Direct detection of PEDV in faecal samples by conventional or real-time PCR, are the most frequent assays used at present . PCR-assays are generally based on the amplification of fragments within the M, N or S protein genes and are associated with a high sensitivity and specificity. There are also some ELISAs, which are usually based on the use of monoclonal antibodies against PEDV. Although their analytical sensitivity is generally lower than PCR assays , they are useful under field conditions as the amount of virus in faecal samples from diseased animals in epidemic outbreaks of PED is very high.
Immunohistochemistry (IHC) is also a very useful tool based on the detection of PEDV antigens within infected cells in formalin-fixed sections of small intestine. It is less sensitive than molecular diagnostic methods but, in contrast, it allows for the evaluation of tissue lesions . In order to increase the sensitivity of IHC assays, several sections of the small intestine of affected pigs sacrificed in the acute phase of the infection should be investigated.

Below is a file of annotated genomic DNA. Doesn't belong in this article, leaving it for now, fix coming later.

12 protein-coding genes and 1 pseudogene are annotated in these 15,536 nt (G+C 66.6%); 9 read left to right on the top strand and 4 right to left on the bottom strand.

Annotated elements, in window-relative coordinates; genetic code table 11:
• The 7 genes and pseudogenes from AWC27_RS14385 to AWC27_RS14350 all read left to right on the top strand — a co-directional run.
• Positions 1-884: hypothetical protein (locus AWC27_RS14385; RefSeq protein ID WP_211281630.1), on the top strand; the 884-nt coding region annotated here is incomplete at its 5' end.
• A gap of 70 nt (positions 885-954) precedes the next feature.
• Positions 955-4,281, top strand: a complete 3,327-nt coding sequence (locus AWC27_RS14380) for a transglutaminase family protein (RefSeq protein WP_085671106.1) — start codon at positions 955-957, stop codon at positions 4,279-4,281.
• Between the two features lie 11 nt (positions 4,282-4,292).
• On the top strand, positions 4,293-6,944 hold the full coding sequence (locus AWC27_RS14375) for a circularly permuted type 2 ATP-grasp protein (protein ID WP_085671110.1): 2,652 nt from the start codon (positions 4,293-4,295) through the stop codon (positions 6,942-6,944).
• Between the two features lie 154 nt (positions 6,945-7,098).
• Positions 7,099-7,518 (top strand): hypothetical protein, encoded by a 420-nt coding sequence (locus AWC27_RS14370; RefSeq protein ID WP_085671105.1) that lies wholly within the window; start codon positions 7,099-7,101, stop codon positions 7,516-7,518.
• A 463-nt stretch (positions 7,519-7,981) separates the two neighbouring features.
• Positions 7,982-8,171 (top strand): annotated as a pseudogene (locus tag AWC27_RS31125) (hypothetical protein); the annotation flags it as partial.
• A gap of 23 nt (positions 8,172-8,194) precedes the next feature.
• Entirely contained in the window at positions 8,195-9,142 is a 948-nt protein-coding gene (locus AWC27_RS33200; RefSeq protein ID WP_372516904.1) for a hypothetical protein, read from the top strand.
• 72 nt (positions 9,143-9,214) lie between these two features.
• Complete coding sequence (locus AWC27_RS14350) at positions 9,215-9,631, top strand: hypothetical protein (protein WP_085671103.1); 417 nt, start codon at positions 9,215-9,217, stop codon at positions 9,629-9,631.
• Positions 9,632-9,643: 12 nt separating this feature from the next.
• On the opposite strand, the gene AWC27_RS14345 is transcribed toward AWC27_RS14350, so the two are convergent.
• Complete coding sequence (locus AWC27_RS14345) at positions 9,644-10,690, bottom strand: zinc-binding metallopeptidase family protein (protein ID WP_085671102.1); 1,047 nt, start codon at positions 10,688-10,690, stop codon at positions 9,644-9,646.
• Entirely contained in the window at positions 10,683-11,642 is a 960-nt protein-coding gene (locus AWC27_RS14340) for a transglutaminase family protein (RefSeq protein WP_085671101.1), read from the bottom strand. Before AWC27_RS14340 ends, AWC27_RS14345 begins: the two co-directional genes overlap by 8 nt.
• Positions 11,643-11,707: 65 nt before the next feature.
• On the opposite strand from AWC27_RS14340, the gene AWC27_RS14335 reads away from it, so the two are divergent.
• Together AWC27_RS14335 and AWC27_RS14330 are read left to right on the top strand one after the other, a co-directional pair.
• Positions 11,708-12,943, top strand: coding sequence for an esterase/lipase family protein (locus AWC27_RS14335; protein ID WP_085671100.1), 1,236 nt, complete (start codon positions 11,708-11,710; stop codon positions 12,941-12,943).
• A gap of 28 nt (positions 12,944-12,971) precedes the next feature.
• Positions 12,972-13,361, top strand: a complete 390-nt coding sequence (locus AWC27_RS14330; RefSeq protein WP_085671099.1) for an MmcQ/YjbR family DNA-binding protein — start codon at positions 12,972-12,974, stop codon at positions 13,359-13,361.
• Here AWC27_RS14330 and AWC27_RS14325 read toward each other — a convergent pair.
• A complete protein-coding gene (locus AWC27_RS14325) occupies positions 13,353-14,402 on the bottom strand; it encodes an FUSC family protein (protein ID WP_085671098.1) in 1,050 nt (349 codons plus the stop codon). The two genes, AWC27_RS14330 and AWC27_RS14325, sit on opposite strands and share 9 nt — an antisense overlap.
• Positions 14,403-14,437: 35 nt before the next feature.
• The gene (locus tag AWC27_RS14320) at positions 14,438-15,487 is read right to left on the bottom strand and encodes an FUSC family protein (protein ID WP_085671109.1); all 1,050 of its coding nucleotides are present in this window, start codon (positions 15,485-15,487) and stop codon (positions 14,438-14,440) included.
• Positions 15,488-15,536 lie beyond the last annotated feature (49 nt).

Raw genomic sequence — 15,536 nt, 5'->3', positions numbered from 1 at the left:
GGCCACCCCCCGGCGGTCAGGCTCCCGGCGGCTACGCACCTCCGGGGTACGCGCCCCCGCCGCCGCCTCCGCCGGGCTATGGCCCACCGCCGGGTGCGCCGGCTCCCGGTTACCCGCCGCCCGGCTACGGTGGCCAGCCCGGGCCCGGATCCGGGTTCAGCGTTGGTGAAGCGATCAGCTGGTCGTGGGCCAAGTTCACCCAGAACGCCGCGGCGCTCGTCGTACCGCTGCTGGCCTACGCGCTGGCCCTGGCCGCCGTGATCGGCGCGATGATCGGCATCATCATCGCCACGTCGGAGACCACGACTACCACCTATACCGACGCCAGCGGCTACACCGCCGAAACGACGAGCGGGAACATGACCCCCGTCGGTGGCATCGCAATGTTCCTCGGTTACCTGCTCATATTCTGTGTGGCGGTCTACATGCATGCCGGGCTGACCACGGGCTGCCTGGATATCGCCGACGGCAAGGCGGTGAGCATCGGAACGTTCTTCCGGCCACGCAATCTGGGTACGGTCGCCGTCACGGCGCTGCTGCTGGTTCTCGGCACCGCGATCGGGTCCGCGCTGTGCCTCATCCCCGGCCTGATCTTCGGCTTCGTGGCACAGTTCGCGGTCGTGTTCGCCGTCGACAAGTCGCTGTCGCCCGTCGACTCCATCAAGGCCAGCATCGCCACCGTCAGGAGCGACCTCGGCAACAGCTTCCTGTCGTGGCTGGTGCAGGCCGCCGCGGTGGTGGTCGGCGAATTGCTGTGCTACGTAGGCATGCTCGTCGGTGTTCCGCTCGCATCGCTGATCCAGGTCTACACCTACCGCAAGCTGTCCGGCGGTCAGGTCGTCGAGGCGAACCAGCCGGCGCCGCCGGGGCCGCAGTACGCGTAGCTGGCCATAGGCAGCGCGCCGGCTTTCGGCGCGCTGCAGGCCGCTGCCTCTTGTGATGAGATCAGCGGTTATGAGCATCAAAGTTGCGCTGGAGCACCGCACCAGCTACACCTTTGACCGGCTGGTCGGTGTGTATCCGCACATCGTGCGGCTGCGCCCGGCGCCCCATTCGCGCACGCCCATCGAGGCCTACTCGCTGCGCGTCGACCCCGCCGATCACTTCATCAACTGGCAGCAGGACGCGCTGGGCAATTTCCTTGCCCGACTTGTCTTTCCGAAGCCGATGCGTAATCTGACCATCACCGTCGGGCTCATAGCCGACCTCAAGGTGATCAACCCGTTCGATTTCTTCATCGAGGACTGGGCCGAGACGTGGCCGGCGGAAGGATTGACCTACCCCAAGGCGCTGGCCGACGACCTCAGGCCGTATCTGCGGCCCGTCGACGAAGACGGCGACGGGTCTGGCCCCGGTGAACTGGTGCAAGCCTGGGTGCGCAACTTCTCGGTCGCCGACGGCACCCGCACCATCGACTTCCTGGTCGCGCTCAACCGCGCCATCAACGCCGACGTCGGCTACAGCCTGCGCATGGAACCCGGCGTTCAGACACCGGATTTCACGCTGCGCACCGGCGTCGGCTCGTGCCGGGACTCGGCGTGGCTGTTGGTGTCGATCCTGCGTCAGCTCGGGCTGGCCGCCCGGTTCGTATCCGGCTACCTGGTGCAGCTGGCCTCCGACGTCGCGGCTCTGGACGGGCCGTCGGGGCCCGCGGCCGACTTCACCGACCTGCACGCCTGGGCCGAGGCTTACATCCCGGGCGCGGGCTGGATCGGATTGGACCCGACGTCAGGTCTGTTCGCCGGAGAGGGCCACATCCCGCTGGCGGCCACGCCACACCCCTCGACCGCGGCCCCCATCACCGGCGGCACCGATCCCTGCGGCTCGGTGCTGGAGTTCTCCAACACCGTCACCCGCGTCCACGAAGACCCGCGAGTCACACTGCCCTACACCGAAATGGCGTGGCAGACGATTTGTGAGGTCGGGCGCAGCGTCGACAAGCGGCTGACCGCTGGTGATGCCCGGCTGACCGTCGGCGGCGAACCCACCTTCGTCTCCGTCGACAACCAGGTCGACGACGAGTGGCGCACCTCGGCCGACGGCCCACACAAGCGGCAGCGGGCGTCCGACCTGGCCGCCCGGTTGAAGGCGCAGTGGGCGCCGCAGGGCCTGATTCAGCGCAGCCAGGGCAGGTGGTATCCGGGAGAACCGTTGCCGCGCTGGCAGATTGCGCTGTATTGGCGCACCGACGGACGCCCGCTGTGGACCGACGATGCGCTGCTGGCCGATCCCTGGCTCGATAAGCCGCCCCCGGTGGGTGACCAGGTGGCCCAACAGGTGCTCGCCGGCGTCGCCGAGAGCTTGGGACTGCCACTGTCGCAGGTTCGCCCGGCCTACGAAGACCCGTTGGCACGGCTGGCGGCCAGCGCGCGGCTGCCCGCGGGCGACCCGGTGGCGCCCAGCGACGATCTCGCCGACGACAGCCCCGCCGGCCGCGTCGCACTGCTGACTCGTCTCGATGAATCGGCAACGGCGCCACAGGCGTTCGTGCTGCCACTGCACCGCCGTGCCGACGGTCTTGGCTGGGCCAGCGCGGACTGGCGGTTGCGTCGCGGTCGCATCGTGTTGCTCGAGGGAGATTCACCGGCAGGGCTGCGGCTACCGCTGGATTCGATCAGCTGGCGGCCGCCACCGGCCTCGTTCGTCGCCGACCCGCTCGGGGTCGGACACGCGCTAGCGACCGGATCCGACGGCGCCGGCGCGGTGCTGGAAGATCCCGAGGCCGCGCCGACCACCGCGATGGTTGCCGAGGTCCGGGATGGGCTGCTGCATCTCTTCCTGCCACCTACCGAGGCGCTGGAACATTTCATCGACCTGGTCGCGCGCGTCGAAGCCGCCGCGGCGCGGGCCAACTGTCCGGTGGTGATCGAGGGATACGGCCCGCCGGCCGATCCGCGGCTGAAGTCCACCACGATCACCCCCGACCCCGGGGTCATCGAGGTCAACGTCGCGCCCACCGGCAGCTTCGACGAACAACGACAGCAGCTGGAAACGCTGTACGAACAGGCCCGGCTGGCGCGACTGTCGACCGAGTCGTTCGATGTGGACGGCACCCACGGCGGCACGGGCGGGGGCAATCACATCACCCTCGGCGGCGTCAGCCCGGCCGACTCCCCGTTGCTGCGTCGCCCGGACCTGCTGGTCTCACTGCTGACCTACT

Indirect methods are focused on the detection of antibodies. The detection of PEDV specific antibodies is very useful, not for the investigation of diarrhoea outbreaks, but to determine whether an animal or a herd has previously been infected by this virus. Taking this approach into account, serology is a good tool for surveillance as it provides useful information regarding viral spread in a region or a country. However, the number of tests for the detection of PEDV specific antibodies is limited to ELISAs, indirect immunofluorescence assays (IFA), immunoperoxidase monolayer assays (IPMA) and seroneutralization. Most of these tests are in-house assays and information regarding their sensitivity and specificity is usually scarce. In general, the ELISA tests have proven to be capable of detecting PEDV specific antibodies a little earlier and for longer periods of time than IFA tests .
Control and prevention